Knowledge of the Labour Party flows through Francis Beckett and it shows. Having written biographies on Clement Attlee, Nye Bevan and Gordon Brown, Beckett’s biography of Tony Blair, ‘The Man Behind the Mask’ was always going to be authoritative in delivery and his presentation of the book was exactly that.
Blair has amassed millions upon millions of pounds
Beckett feels that Tony Blair has lost his definitive identity. Blair was the man who brought New Labour to the fore, controversially entered conflict in Iraq and Afghanistan with the USA, and was all but forced out of power by the very party he made electable.
Now Blair has amassed millions upon millions of pounds via a variety of roles. He is the Middle East Peace Envoy, he is the Founder of the Tony Blair Faith Foundation, he heads Tony Blair Associates. Global leaders and diplomats and businessmen can now approach Blair masked in one role and end up making a deal with Blair in another guise.
Beckett questions whether Blair in fact believed in anything or whether he was simply opting to say what the electorate wanted to hear
And thus Beckett discusses ‘The Man Behind the Mask’. When questioned as to why he took such dedication and efforts to craft the book that largely served to slate Blair’s premiership, his post-political career and his character, Beckett deliberated in his response. Eventually he confessed that he felt he had something to get off of his chest. Blair has been bothering Beckett for a long time, both in terms of degree of success and in ability to be the executive in what Beckett classifies as too much.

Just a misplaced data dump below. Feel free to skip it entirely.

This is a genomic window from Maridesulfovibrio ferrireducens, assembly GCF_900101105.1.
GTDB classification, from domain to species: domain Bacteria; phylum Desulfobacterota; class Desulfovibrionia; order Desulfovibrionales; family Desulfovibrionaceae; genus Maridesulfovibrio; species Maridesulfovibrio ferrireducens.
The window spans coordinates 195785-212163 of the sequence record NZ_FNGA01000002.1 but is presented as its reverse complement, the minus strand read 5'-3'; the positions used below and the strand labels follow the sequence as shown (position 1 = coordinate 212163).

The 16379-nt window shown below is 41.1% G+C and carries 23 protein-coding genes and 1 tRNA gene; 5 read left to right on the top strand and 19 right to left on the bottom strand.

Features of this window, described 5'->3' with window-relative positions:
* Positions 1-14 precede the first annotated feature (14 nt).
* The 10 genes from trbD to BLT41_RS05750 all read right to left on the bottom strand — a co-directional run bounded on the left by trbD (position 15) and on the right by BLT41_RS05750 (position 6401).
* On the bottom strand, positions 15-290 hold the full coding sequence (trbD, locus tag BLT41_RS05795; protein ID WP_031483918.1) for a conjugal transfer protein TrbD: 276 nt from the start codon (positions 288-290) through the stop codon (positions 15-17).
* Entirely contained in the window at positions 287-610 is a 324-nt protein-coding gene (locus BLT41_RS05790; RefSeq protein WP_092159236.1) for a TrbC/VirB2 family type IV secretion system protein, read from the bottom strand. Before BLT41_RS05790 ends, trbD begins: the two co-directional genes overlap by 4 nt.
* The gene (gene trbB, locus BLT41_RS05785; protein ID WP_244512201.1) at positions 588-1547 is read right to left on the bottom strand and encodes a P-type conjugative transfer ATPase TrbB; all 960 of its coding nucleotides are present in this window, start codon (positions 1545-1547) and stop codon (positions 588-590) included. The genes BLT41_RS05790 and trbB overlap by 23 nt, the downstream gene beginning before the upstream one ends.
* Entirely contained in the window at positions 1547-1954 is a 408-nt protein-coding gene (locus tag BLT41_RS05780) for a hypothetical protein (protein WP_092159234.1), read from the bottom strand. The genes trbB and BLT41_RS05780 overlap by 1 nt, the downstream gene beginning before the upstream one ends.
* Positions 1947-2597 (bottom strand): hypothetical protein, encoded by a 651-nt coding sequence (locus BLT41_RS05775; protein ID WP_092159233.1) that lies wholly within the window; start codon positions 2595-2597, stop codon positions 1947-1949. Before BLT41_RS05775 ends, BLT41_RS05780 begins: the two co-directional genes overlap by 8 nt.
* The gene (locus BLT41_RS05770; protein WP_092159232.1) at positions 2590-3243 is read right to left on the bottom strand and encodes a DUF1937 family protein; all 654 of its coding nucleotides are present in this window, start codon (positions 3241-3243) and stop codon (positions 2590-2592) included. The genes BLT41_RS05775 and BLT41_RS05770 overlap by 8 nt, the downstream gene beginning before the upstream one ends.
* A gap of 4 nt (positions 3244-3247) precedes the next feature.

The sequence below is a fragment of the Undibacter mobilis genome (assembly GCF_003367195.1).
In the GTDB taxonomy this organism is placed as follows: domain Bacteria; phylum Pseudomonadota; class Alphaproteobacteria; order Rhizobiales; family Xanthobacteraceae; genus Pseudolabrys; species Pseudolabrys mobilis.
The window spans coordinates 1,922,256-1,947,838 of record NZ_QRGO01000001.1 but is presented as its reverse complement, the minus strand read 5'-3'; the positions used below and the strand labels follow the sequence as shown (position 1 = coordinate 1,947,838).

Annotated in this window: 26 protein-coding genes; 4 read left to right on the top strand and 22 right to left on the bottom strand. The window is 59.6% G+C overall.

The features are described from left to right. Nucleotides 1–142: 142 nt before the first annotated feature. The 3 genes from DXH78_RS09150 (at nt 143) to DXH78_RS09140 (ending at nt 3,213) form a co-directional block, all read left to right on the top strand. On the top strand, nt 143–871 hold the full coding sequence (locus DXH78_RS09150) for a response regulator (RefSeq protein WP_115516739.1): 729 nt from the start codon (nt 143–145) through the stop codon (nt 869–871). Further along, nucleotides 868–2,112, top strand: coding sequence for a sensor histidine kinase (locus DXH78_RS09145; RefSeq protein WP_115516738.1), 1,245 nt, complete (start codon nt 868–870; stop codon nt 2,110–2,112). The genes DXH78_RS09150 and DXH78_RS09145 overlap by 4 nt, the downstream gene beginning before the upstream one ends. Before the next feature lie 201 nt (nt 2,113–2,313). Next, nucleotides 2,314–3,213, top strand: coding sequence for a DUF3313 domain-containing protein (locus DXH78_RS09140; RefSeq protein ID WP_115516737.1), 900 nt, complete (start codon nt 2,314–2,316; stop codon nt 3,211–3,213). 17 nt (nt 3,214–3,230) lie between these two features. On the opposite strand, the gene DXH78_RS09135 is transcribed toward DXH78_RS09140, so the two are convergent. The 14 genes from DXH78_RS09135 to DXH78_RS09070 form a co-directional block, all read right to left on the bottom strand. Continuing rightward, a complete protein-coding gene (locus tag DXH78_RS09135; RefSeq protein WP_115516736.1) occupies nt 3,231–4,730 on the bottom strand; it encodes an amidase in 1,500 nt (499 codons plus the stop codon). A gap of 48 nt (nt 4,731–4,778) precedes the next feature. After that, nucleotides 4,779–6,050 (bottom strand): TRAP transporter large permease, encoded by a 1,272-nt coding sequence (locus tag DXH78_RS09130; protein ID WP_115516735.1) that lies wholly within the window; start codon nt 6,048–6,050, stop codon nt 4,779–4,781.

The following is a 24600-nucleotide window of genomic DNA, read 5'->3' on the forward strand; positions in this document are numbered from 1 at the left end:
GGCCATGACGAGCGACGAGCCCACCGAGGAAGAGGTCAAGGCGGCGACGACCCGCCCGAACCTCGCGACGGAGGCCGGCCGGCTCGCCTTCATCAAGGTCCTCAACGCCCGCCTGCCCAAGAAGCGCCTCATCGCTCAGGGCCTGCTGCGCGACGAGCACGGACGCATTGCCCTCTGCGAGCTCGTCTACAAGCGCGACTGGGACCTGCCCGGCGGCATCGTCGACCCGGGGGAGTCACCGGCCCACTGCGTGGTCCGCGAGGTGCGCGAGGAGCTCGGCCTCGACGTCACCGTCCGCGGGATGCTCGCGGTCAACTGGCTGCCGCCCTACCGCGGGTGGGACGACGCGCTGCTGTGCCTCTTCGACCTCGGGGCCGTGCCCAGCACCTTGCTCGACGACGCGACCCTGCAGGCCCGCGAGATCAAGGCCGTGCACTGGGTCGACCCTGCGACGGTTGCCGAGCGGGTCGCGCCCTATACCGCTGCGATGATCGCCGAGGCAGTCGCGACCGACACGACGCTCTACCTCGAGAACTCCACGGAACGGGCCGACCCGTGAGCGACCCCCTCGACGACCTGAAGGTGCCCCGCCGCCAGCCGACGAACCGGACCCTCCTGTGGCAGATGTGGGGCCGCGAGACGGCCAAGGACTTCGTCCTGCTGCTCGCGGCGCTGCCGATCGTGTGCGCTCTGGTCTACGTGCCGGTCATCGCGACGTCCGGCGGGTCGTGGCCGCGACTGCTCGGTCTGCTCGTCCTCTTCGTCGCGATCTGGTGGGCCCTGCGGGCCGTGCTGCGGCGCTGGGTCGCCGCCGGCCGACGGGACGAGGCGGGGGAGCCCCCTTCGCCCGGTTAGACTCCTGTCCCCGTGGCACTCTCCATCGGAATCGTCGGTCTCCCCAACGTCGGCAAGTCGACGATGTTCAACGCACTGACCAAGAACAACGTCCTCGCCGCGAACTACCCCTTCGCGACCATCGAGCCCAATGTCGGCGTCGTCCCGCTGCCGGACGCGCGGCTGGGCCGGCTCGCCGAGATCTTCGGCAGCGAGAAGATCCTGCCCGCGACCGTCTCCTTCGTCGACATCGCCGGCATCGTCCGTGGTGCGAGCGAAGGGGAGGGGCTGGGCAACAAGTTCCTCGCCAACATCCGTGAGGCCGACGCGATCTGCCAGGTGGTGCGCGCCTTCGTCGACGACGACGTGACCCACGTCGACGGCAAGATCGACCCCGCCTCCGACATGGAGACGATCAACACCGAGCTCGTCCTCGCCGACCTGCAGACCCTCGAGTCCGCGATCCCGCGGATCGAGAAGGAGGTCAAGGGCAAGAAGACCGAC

The lecture and book synopsis delivered by Beckett was stimulating and fresh in giving perspective on a man who is something of an enigma in politics. A man who spent his political career on the right of the ideological spectrum, accepting most Thatcherite assumptions, despite being the leader of the Labour Party.
Beckett is honest in admitting he was biased
Beckett questions whether Blair in fact believed in anything or whether he was simply opting to say what the electorate wanted to hear. A significant portion of the lecture served to explain how Blair saw himself as different from the usual politician, for a long time as a Prime Minister engaged with the public. A Prime Minister who regretted the rift generated between him and the public by 2007.
Beckett is honest in admitting he was biased. He was not there to discuss the positive aspects of Blair’s tenure. He accepted that there was a lot of good that Tony Blair did, particularly in terms of his early domestic policy and his role in the Good Friday Agreement.
The York Union once again delivered a speaker to the University to provoke discussion and thought regarding the New Labour phenomena. For their part, the audience were left with a fresh perspective and potentially greater understanding of the controversial figure that is Tony Blair.